A Partial Letter of Credit is simply a Letter of Credit that cover only a percentage of the total contract price (for instance, 30% or 40%).

A Parent Company Guarantee means that the performance of the contractual obligation of the company purchasing the turbines (usually a SPV, a “Special Purpose Vehicle” created only for the project) are guaranteed by a bigger, financially solid parent company owning the SPV.

The Parent Company Guarantee has a Download Trigger if there is a mechanism in place that can force the buyer to replace it with a Letter of Credit. The “download” refers usually to a credit rating downgrade of the parent company or some kind of deterioration of the balance sheet.

The Balance Sheet Financing is not frequent, at least in my experience. It happens when big companies (for instance State utilities) decide to pay for a project “out of their pocket”, without recurring to lenders. As this companies are usually huge, at least in terms of turnover compared to the other players in the business, they can be allowed to buy without providing a Payment Security. Basically they are (or should be) too big to fail.

In the last scenario, Direct Payment from Lenders, the seller doesn’t provide a Payment Security. However, the money flows directly from the lenders (usually a consortium of banks) to the seller, effectively lowering the risk. Obviously the seller will perform a due diligence to check all conditions of the project financing agreement.

Itemized sourcing: everybody else is doing it, so why can't we?

Itemized sourcing is the new mantra in the business. Basically, it means that you should split the BoP (Civil and Electrical works) in as many lots as possible, in order to achieve substantial savings. This strategy is the opposite of the “single subcontractor” approach, where you give the full package to a unique contractor or at least few of them.

What are the benefits of itemized sourcing? In addition to the possibility of achieving a lower price you also have more control on the purchase of critical items (for instance the main transformer).

Additionally, our friends in Procurement (for instance my role model Ignacio) can create PowerPoint slides showing huge savings to the rest of the organization.

The untold story is that there is no free lunch. What you are achieving is simply a different risk profile for your project: if the truck driver destroy your transformer against a bridge that is a few centimeters too low or if the foundations are build in the wrong place (believe me, both example are from real projects) you will have an hard time to recover your losses - because you purchased the transformer by yourself, or because you have in your pocket many small contracts with low liquidated damages.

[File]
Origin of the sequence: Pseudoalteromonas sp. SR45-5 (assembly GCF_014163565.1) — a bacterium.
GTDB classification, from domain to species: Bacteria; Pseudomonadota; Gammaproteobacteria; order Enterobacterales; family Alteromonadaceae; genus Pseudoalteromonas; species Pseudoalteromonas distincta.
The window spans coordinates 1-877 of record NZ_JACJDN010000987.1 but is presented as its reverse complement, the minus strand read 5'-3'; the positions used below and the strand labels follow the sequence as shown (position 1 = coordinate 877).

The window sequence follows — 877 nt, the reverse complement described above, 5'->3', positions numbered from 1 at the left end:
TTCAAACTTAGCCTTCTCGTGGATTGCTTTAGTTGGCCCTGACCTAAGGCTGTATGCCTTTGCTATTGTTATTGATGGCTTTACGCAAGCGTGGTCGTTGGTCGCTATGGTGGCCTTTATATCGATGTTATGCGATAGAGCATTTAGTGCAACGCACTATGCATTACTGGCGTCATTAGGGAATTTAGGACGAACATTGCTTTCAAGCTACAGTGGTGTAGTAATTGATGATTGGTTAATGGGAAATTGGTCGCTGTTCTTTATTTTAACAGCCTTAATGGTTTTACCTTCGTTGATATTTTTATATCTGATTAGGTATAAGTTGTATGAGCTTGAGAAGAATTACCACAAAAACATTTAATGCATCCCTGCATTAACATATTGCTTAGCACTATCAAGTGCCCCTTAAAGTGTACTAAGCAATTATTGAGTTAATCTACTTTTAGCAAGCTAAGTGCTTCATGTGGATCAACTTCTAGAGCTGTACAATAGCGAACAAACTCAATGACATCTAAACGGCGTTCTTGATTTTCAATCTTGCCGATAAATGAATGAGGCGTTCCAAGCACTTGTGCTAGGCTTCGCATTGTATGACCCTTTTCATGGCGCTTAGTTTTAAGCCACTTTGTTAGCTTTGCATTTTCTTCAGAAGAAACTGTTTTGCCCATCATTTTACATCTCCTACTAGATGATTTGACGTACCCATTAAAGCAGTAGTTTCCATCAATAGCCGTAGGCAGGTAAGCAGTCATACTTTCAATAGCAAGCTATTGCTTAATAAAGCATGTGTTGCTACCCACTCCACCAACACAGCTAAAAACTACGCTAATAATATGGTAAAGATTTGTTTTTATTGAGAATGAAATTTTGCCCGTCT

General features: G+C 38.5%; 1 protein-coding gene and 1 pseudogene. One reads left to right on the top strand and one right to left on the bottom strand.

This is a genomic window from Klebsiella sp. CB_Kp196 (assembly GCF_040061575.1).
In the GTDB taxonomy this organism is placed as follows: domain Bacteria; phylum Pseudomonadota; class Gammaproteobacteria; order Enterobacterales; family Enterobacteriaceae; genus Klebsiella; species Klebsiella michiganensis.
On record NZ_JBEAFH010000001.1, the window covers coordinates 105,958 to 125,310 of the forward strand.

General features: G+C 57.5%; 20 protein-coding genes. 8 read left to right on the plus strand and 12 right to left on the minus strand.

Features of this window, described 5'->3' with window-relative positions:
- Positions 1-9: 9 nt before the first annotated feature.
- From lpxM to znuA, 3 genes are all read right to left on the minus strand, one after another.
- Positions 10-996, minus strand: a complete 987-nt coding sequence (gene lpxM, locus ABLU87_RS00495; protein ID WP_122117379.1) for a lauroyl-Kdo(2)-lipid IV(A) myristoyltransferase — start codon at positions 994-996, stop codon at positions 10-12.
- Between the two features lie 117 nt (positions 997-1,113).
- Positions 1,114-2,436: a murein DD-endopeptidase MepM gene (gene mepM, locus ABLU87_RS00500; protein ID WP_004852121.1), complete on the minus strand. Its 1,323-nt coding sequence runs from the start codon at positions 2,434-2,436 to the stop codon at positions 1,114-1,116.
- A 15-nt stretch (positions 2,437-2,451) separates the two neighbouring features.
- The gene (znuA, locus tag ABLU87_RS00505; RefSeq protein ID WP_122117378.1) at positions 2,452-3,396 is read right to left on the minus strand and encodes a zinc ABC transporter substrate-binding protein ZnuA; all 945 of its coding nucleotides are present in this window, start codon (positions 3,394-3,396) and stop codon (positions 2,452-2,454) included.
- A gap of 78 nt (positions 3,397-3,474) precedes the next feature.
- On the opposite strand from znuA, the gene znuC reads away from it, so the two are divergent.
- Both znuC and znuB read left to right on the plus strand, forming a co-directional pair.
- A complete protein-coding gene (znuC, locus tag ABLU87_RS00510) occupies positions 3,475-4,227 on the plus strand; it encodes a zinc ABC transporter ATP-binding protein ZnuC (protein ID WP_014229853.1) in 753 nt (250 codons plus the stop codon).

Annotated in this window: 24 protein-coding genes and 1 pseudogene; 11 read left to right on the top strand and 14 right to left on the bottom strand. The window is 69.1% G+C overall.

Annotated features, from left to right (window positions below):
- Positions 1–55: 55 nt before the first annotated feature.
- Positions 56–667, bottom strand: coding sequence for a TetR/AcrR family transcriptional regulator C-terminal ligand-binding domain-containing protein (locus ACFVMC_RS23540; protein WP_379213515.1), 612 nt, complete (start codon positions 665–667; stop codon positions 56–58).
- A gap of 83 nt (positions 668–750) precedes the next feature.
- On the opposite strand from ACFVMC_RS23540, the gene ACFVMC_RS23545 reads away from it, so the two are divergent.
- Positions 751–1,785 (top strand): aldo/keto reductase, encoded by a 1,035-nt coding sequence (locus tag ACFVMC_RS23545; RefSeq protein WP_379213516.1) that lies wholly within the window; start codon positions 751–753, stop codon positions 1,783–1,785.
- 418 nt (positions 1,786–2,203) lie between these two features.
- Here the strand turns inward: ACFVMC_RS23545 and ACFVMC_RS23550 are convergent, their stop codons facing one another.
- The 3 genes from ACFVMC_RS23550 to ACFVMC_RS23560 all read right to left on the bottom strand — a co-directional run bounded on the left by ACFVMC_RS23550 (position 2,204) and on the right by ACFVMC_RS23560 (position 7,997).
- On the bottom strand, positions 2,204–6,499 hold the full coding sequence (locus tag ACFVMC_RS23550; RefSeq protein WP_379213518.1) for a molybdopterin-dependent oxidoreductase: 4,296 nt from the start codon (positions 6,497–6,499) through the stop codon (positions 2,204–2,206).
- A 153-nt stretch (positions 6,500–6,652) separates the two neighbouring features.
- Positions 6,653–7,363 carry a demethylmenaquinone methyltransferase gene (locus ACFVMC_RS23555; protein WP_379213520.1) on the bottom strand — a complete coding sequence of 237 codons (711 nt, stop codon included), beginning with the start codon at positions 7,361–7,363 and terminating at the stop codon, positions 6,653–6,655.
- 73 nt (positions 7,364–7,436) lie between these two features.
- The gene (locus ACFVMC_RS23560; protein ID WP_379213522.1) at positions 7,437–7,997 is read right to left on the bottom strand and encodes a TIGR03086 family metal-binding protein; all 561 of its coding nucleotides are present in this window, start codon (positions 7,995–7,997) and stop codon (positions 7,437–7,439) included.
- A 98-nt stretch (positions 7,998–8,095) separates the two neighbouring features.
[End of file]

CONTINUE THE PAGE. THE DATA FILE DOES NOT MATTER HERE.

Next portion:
Let’s assume that you split a 10 ML USD contract in 5 smaller contracts worth 2 ML USD each.

You will be able for sure to achieve substantial savings. However several other things will happen as well:

  • You should tender every smaller contract separately. Therefore an additional effort is needed from the Tendering Department and from Procurement.
  • Some big subcontractors will decline the job, because the size of the job is too small for them.
  • You will need to discuss the contract (at least) 5x times – 10x if you have more than one option on your table.
  • Unless the applicable law for your contract is something like Sharia (with dispute resolution in Riyadh) you will not be able to claim more than 100% of the value of the contract (2ML) from them. However your exposure toward the customer will be 10ML plus the value of the turbines. If one of them has a problem your risk will be huge.
  • In the real world is often not so easy to understand who is causing a delay. Sometimes there are concurrent delays, sometimes it was not clear who was expected to do a job, other time a finger pointing game start. The more the subcontractor, the more the risk.
  • Lastly, during construction you will need (at least) 5x more effort from the Contract Manager – and for the Site Manager, Project Manager and all people on site.

Don’t get me wrong – I understand that sometime there is no real alternative to make the project fly. However, before you embrace the itemized sourcing of the BoP as the solution for all your problems, you should keep in mind the additional work (try to negotiate 10 contracts in parallel) and risk that you are taking on board.